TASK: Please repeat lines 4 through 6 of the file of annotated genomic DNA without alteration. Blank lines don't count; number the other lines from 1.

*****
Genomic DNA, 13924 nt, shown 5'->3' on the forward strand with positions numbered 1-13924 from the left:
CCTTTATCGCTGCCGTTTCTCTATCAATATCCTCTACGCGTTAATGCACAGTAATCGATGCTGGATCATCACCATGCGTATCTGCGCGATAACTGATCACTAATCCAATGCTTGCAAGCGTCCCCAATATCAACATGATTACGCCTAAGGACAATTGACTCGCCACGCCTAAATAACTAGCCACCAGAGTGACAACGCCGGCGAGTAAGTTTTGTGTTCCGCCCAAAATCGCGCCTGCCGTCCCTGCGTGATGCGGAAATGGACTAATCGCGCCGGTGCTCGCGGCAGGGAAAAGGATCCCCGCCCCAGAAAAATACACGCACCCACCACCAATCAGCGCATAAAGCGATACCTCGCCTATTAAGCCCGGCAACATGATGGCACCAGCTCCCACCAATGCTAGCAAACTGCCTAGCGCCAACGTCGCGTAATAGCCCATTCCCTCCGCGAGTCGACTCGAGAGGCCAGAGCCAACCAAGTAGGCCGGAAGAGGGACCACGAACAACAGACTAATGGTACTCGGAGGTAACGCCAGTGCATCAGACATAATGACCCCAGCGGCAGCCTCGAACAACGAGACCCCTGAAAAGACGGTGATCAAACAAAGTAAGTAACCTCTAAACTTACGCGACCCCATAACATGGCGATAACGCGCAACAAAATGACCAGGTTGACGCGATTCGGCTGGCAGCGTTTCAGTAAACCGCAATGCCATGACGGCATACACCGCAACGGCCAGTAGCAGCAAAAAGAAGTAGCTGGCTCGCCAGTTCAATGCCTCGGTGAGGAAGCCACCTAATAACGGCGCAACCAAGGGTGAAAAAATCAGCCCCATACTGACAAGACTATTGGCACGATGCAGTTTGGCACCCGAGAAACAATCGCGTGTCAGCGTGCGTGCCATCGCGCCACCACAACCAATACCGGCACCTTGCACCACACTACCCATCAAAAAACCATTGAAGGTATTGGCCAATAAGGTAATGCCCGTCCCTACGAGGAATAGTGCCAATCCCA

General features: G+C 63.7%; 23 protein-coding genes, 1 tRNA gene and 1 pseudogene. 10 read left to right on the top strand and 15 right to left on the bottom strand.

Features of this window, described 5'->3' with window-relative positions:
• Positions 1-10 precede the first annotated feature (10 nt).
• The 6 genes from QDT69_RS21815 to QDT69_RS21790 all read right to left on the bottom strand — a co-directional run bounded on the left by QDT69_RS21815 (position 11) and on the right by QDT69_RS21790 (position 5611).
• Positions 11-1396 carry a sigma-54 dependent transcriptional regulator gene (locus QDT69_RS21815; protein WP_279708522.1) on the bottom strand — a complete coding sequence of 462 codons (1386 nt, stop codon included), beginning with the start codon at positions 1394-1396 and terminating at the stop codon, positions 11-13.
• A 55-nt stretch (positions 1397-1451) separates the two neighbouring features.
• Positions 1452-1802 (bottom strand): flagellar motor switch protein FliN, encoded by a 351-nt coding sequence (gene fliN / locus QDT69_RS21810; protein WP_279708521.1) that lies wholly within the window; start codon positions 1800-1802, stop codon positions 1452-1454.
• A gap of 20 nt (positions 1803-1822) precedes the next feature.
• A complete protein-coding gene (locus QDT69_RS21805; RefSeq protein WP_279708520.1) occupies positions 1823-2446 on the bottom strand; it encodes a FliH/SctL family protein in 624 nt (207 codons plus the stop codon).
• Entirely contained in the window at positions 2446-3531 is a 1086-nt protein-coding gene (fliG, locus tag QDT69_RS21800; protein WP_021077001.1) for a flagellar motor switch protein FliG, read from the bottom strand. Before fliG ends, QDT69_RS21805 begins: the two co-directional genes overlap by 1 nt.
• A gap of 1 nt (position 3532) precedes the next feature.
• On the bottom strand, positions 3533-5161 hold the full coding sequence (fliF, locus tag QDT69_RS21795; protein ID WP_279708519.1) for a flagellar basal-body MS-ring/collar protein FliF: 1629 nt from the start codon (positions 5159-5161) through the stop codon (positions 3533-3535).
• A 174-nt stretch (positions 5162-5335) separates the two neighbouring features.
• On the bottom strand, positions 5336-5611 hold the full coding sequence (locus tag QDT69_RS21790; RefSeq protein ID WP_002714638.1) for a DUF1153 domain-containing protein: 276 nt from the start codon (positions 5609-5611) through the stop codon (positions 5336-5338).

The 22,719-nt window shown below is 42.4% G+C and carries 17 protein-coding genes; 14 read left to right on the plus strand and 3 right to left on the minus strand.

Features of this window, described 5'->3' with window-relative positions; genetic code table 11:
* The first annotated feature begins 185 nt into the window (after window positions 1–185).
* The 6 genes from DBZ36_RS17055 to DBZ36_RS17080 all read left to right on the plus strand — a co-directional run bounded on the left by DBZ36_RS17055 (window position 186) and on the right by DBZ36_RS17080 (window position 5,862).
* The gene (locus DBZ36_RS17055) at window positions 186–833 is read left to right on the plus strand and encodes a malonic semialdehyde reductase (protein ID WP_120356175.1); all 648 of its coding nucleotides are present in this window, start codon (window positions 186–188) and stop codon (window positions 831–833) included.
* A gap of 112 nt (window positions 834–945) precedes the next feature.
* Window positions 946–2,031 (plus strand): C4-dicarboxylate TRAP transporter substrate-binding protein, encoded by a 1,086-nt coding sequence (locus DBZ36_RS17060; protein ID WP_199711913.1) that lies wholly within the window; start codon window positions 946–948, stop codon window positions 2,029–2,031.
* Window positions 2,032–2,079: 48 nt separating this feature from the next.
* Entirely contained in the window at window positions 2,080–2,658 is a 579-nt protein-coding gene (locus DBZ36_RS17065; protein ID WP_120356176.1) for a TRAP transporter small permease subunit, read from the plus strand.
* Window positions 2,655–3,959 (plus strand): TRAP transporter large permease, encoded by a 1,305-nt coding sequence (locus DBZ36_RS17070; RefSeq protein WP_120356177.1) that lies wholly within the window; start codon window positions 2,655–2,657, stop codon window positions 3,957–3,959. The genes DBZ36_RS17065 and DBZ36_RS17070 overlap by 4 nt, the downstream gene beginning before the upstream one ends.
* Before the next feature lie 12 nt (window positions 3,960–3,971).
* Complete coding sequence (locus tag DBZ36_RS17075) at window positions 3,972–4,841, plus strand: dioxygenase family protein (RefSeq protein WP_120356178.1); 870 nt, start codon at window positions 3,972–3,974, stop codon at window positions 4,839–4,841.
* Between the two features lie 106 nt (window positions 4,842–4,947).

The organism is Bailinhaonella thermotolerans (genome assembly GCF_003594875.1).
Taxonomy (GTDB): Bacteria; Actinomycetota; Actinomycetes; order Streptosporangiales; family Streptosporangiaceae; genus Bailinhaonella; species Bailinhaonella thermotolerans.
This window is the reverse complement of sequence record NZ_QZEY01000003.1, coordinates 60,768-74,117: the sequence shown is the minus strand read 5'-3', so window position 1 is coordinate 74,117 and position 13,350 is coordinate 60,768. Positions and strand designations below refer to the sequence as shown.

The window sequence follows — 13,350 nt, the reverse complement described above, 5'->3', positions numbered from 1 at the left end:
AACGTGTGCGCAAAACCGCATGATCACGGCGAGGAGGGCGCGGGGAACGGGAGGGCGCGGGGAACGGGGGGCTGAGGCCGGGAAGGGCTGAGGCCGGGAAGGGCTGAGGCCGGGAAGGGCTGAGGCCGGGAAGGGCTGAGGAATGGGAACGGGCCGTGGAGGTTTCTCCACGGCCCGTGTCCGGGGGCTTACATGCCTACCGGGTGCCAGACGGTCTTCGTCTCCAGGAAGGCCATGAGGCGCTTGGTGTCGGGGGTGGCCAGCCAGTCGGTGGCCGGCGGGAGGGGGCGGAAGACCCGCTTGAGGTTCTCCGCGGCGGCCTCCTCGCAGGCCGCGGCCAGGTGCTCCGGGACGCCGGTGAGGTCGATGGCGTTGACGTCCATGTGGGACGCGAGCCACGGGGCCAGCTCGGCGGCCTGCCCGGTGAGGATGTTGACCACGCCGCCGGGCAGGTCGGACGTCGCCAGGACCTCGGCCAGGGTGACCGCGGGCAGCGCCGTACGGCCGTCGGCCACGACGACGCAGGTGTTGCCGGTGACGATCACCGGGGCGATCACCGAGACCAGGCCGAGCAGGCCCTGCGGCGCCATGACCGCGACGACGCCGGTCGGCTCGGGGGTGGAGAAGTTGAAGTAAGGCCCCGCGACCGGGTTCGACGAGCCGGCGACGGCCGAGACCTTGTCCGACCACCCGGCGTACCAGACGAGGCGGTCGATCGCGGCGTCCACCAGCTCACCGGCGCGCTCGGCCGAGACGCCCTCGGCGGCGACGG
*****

Features of this window, described 5'->3' with window-relative positions:
• Positions 1-10 precede the first annotated feature (10 nt).
• The 6 genes from QDT69_RS21815 to QDT69_RS21790 all read right to left on the bottom strand — a co-directional run bounded on the left by QDT69_RS21815 (position 11) and on the right by QDT69_RS21790 (position 5611).